A Great Wall for China

While President Trump appears to enjoy dominating the media headlines and dictating policy via Twitter, few outside Mexico will have paid much attention to the Mexican President Enrique Peña Nieto until this week.
For a President with a low popularity rating, the Trump attack on Mexico and the border between the two countries has provided a boost to Nieto’s popularity as he counters Trump’s verbal hostility by cancelling their upcoming meeting.
While you can see some of the logic in Trump’s desire to get cars aimed at US consumers built in the US not Mexico, the zeal to ‘build that wall’ and appease those against immigration – and make Mexico pay for it – seems overzealous.
Mexico is the US’s third largest trading partner so there is much at stake in the sabre-rattling, bullying tactics of the 45th US President.
Trump has also made a point of taking on the Chinese who should not be underestimated. After President Xi’s pro free trade speech at Davos, it is not beyond the obvious to think that China will be cosseting Mexico as part of its increased global influence. With a wall cost estimated at between $6-10 billion, a small amount by Chinese overseas expenditure experiences, you can see why China might be offering to pay for the wall – ‘one way or another’ – in exchange for any number of options but not least, increased influence on the US’s southern border.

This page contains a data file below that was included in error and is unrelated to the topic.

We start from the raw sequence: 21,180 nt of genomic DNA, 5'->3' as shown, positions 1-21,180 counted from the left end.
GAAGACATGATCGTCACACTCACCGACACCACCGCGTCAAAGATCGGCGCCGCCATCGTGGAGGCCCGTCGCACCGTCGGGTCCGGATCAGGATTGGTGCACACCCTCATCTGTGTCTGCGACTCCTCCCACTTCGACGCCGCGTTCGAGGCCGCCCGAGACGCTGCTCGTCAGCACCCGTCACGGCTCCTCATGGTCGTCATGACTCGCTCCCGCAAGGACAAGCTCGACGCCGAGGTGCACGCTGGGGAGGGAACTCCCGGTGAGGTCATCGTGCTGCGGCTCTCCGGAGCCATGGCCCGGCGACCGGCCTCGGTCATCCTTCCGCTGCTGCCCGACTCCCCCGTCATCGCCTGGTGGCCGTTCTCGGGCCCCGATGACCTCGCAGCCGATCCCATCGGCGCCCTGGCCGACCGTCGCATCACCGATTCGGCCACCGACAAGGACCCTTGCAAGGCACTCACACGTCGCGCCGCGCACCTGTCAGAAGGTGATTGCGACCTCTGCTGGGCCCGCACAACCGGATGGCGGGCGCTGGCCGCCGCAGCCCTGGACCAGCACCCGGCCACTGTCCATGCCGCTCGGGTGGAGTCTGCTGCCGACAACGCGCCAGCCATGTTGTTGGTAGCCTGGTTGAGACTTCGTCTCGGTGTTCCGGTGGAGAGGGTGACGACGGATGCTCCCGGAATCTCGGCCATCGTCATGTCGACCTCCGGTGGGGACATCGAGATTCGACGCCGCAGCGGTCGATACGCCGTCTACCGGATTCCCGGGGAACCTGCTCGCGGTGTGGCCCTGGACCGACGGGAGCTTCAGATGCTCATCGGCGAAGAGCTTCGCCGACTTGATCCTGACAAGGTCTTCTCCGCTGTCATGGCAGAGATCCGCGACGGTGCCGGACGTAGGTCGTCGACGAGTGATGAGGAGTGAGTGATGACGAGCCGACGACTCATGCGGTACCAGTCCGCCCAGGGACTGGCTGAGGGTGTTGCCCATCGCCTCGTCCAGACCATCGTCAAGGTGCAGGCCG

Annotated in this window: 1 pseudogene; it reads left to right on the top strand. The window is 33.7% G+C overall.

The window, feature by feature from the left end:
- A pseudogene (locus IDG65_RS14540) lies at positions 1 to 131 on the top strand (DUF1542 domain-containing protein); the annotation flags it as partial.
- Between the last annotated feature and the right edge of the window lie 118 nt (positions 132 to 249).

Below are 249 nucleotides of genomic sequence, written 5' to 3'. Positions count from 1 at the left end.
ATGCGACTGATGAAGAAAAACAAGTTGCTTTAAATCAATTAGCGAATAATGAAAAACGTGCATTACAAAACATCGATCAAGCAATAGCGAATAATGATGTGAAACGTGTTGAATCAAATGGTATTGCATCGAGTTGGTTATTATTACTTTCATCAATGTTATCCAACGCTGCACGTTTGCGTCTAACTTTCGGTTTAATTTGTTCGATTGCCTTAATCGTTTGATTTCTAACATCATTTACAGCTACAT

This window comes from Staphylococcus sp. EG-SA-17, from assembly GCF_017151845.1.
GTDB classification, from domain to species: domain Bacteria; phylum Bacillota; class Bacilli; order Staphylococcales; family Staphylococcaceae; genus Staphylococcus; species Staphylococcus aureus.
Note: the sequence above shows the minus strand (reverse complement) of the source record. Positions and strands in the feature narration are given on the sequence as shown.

It is early days in the Trump Presidency and he has a history of firing salvos to create a negotiating position to gain an advantage in shaping a deal. Taking on China may be a populist move but Trump does not hold all the ‘trump’ cards.

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